The American Dance Festival is a centerpiece of summer life in Durham. Performances happen just about every night at various venues across Durham, for a couple of months. ADF is a Durham institution, and we’re very proud of it here. My wife bought us front-row tickets to see an Argentinian aerial dance troupe at the Durham Performing Arts Center last Saturday night. When we arrived, four seats down from us sat Seth and his companion Eunice.
It was how I usually saw Seth, after I left Red Hat: just hanging around Durham, while we were both doing Durham Things. Seth was not only a linchpin of the global open source community; he was a linchpin of of the local, real world community that he and I shared. Seeing him at an ADF performance, or the Durham farmer’s market, or at a local restaurant like Toast, or Parker and Otis, was always a treat, but never a surprise: “oh, yeah,” I would think, “sure Seth is here.” Or if I didn’t see him, I would hear about him from mutual friends: “hey, Seth was here the other day.” He was a presence in Durham. It seemed like everyone knew him, or at least knew of him — people who knew little or nothing about his open source life.
So we chatted that night, crowded against the stage. He asked me how I was doing. For those of us who knew Seth well, he had a very particular way of asking that question, that you can hear in your head even now. He asked the question with concern and purpose. For him, that question was never a throwaway.
I told him I was doing well. We talked about the great seats. He told me that he and Eunice had bought ADF season tickets, because of course they had; there’s not a more Durham thing you can do. I wanted to chat more, because I hadn’t seen him in a couple of months — but I was in people’s way. We agreed that we’d definitely catch up at the upcoming Flock conference, if not sooner. I hurried to take my seat.
The performance was great, but the house was crowded and hot, so when the show ended, my wife and I hurried out without saying our goodbyes. Not even a look or a wave back — because hey, I knew that I’d be seeing him soon enough anyway, right? Right?
* * * * *
My personality flaws have always been magnified in the presence of cyclists.
At my worst, I am impatient, easily annoyed, and impulsive. When I’m in a bad mood, I’m exactly the kind of guy who will sulk behind a pack of cyclists and then speed around them at the first available opportunity. I know a lot of cyclists, and have nothing but respect for them in the abstract — but in the real world, whenever cyclists take up space in my precious roadway, especially when I’m in a hurry, I often find myself fighting the urge to act like an asshole.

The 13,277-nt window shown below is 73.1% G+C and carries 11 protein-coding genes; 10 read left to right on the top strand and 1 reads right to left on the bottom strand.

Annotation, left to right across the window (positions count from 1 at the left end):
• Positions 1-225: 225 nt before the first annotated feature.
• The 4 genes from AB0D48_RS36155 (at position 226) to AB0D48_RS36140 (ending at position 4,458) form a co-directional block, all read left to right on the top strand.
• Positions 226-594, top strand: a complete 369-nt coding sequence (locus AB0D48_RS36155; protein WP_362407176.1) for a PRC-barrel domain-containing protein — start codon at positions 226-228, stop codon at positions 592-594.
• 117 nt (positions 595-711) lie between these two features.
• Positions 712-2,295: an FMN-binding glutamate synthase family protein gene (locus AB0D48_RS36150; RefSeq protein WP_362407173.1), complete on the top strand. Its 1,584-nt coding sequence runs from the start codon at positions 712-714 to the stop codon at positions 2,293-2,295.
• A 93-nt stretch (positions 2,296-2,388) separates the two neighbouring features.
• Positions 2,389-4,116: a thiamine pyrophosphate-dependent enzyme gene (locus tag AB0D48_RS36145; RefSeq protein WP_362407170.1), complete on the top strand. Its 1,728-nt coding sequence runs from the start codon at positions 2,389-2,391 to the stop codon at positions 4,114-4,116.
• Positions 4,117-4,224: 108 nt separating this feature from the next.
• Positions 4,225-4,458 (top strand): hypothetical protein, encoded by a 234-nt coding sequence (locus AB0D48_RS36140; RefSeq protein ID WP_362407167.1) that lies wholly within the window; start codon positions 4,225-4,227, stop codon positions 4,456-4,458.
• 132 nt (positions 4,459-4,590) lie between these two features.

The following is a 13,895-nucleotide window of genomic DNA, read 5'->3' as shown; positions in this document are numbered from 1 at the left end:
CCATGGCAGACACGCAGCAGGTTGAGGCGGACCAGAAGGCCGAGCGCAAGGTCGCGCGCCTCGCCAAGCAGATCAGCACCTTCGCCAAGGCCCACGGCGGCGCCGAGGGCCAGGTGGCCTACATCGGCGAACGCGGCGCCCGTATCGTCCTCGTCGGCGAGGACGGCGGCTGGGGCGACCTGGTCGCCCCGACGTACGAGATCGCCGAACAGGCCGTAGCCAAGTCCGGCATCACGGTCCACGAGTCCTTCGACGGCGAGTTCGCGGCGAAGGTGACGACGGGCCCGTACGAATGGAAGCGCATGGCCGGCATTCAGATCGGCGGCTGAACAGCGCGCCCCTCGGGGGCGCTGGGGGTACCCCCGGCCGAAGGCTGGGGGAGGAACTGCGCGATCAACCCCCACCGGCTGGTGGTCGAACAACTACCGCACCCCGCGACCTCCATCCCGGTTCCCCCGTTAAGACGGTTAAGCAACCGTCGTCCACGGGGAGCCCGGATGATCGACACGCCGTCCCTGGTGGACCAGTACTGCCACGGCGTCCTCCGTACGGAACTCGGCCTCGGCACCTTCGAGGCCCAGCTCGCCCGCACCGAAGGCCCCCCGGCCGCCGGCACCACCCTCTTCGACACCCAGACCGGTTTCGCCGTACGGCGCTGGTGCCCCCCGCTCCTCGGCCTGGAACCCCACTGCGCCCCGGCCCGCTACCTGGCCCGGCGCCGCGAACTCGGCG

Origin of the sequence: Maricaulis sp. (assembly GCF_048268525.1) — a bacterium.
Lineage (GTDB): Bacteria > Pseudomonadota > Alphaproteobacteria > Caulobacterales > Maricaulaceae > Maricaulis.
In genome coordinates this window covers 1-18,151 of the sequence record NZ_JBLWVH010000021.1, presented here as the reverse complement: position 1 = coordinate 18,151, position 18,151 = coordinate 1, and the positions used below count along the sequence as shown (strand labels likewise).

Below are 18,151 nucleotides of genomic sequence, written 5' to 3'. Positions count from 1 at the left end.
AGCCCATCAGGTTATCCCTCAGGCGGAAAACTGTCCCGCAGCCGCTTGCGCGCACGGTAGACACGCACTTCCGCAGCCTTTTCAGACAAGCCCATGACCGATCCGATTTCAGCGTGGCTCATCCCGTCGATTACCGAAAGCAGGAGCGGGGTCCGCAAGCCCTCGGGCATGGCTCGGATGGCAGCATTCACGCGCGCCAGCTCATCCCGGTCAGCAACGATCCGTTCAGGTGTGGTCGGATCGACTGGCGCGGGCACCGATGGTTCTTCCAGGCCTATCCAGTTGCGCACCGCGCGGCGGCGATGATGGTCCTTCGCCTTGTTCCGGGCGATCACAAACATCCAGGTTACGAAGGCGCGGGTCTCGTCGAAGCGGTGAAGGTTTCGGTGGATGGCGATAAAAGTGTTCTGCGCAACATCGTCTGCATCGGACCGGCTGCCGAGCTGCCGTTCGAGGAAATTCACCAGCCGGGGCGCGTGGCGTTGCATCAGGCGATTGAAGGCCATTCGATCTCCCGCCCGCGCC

I wish I could say that I have nothing at all in common with the guy who ran Seth into the ditch on Monday night. I wish I could say, honestly, that I couldn’t possibly imagine myself in his position. How I would love to be able to say that.
I drove around Durham on Tuesday for much of the day, just thinking. Mostly I drove around Watts-Hillandale, the neighborhood where Seth lived. In particular, I must have driven up and down the length of Hillandale Road a dozen times. It’s a neighborhood street, but it’s also a thoroughfare, which means that people speed along it all the time. People who are in a hurry to get to someplace else. People like me.
It’s funny, how invisible bike lanes and “Share the Road” signs are, until you have reason to notice them — and then you notice them everywhere. For instance: the big yellow “Share the Road” sign on the 1900 block of Hillandale Road. That sign is big. All those signs are big. You can’t miss them. How can you miss them?
I fantasized briefly about altering that sign, and every other sign in Durham, to read “Share the Fucking Road”, so that for a few days, everyone might actually take a good look at them, and be Enlightened. Except the responsible side of my brain pointed out that it would be an angry and ultimately futile gesture, and that I would probably do well to stop brooding, and get back to my life, and just fix my own self.
So that last thing — fix my own self, slow down, be patient — that’s a thing I can work on. But stop brooding? Get back to my life? Not quite sure how to do those things just yet.
Bye Seth. I’ll save a chair at Toast for you.